Discrimination at the workplace is one of those things which is often subtle. Those at the receiving end often wonder if there is something truly wrong or if it is just ‘in their heads.’ This is because of several reasons. Outright discrimination is a crime and a sure way to get thrown out of an organisation, so most people who discriminate go the extra mile to ensure that their actions aren’t obvious to anyone but the victim. On the other hand, victims still don’t have voices, and some of the most powerful ones don’t speak up in order to avoid backlash. While gender discrimination is one that immediately comes to mind, there are other actions that happen within an organisation that could also count as discrimination.
Discrimination based on health conditions
People who suffer from diseases that have a stigma associated with them, such as AIDS and Tuberculosis, often find themselves ostracised even at their workplace. Aside of the medical care which is mandatory, these people are treated like social outcasts, making it difficult for them to work.
Discrimination based on sexual orientation
Who employees spend time with outside of the workplace must be their own prerogative. If you have a dating policy in your organisation, it must apply to homosexual couples without prejudice. But many homosexual individuals are treated differently and are pushed around by seniors and colleagues alike. Likewise, inclusion of sexual minorities into mainstream education and employment is something that needs a lot of working on.
Discrimination based on disabilities
You can build as many ramps as you like, but true inclusion of the disabled can only happen when you change mindsets. By hiring disabled employees who can otherwise perform to their fullest capacity in a role, you’re sending out a message that you see the employee as more than their disability. But that is the ideal world. Many people in the organization mean well, but they tend to discriminate when it comes to behaviour and also allocation of responsibility to the disabled professionals in the company.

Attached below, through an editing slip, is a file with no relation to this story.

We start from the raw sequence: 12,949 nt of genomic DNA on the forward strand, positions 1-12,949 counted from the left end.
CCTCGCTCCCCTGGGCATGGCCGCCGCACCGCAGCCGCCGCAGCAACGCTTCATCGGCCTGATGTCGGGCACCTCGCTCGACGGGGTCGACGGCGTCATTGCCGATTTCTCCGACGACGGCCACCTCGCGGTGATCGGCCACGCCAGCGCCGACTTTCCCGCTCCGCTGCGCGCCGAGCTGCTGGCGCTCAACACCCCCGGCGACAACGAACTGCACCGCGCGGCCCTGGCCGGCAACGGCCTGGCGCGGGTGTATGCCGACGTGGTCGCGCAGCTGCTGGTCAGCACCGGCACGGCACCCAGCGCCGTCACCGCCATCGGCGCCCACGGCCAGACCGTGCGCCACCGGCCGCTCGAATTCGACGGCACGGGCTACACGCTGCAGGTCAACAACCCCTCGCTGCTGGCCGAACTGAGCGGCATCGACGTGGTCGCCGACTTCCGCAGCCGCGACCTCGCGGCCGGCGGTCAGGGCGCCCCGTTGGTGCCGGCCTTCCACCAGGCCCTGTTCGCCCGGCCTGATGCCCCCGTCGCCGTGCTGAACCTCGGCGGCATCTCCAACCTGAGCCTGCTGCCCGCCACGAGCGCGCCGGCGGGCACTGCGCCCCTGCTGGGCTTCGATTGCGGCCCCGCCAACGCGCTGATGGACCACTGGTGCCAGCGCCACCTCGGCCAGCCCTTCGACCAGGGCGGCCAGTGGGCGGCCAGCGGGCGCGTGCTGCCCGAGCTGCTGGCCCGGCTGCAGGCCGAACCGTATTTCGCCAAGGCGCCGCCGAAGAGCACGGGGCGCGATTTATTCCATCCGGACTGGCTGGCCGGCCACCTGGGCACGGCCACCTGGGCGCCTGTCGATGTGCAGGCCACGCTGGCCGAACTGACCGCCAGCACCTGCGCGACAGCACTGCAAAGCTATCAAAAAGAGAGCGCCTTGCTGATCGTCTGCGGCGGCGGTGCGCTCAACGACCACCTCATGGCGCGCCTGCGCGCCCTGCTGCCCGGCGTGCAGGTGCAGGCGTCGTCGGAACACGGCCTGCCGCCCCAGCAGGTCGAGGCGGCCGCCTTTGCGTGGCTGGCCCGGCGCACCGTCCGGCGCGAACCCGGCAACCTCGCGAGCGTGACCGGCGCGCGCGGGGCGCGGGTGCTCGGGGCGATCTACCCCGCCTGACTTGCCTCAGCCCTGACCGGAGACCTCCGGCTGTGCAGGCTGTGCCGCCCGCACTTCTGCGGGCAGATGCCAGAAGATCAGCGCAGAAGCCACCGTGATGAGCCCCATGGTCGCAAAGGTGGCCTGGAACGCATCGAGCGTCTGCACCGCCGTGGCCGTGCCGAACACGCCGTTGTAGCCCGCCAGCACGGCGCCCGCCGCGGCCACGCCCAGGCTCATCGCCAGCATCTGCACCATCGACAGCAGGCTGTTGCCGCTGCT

Discrimination based on age, education and experience
In a rush to hire people from Ivy League institutes, we may be losing out on talent that has grown the hard way — by educating themselves despite all odds. Likewise, age is not an indicator of experience or expertise; talent and drive are. This prejudice starts off in the hiring process in many companies, and then extends to promotions and appraisals.
Discrimination based on status in the family
There are some mothers in corporate India who don’t tell their interviewers that they have kids at home, just to avoid not being hired based on that factor alone. Likewise, people who have commitments on the home front may find themselves shunted to projects of lesser importance and passed on for promotions.
As an employer, an employee may not always approach you for the fear of how his/her issue may be perceived. It is important, therefore, that you observe your workplace keenly. Inclusion and sensitisation programs can prevent these incidents to an extent. Make sure your HR team is on the same page as you about discrimination. If you’re an employee and think you’re being discriminated against, seek support from the organisation’s counselling group. Ask for skill-building resources. If you’re convinced you’re being discriminated against, don’t be afraid to approach your employer and discuss what’s on your mind.
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- Work Culture
- Workplace environment
- Social inequality
- Gender equality
- workplace discrimination
- workplace relationships